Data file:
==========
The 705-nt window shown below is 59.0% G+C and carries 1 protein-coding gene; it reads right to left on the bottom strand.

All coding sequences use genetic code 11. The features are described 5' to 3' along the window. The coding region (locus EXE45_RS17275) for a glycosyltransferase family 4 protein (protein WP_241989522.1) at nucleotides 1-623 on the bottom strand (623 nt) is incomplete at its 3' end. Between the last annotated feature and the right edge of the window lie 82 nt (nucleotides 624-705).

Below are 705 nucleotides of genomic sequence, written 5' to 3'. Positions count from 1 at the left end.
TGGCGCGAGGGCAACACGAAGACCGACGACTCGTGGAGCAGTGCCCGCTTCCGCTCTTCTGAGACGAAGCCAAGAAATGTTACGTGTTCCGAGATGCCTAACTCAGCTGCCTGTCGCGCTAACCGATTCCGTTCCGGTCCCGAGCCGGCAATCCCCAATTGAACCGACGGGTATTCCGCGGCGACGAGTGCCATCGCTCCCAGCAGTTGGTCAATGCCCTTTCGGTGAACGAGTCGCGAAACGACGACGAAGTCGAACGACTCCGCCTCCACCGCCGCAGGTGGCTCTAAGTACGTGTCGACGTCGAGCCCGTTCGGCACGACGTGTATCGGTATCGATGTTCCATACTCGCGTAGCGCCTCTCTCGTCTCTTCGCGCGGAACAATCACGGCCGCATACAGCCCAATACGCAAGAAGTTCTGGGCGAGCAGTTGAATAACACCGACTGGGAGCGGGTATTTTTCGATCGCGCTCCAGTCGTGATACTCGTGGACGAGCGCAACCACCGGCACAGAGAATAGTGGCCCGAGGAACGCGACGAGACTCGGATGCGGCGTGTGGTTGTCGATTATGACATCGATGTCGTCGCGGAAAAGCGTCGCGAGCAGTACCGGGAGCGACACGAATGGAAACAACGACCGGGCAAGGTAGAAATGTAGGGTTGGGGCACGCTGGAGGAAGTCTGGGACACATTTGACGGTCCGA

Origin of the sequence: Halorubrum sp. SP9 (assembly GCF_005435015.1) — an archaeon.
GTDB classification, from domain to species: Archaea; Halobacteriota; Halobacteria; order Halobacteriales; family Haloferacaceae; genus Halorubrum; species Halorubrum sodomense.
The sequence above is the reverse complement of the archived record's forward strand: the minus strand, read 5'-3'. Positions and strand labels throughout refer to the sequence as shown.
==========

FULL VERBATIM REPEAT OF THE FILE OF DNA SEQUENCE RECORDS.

The 705-nt window shown below is 59.0% G+C and carries 1 protein-coding gene; it reads right to left on the bottom strand.

All coding sequences use genetic code 11. The features are described 5' to 3' along the window. The coding region (locus EXE45_RS17275) for a glycosyltransferase family 4 protein (protein WP_241989522.1) at nucleotides 1-623 on the bottom strand (623 nt) is incomplete at its 3' end. Between the last annotated feature and the right edge of the window lie 82 nt (nucleotides 624-705).

Below are 705 nucleotides of genomic sequence, written 5' to 3'. Positions count from 1 at the left end.
TGGCGCGAGGGCAACACGAAGACCGACGACTCGTGGAGCAGTGCCCGCTTCCGCTCTTCTGAGACGAAGCCAAGAAATGTTACGTGTTCCGAGATGCCTAACTCAGCTGCCTGTCGCGCTAACCGATTCCGTTCCGGTCCCGAGCCGGCAATCCCCAATTGAACCGACGGGTATTCCGCGGCGACGAGTGCCATCGCTCCCAGCAGTTGGTCAATGCCCTTTCGGTGAACGAGTCGCGAAACGACGACGAAGTCGAACGACTCCGCCTCCACCGCCGCAGGTGGCTCTAAGTACGTGTCGACGTCGAGCCCGTTCGGCACGACGTGTATCGGTATCGATGTTCCATACTCGCGTAGCGCCTCTCTCGTCTCTTCGCGCGGAACAATCACGGCCGCATACAGCCCAATACGCAAGAAGTTCTGGGCGAGCAGTTGAATAACACCGACTGGGAGCGGGTATTTTTCGATCGCGCTCCAGTCGTGATACTCGTGGACGAGCGCAACCACCGGCACAGAGAATAGTGGCCCGAGGAACGCGACGAGACTCGGATGCGGCGTGTGGTTGTCGATTATGACATCGATGTCGTCGCGGAAAAGCGTCGCGAGCAGTACCGGGAGCGACACGAATGGAAACAACGACCGGGCAAGGTAGAAATGTAGGGTTGGGGCACGCTGGAGGAAGTCTGGGACACATTTGACGGTCCGA

Origin of the sequence: Halorubrum sp. SP9 (assembly GCF_005435015.1) — an archaeon.
GTDB classification, from domain to species: Archaea; Halobacteriota; Halobacteria; order Halobacteriales; family Haloferacaceae; genus Halorubrum; species Halorubrum sodomense.
The sequence above is the reverse complement of the archived record's forward strand: the minus strand, read 5'-3'. Positions and strand labels throughout refer to the sequence as shown.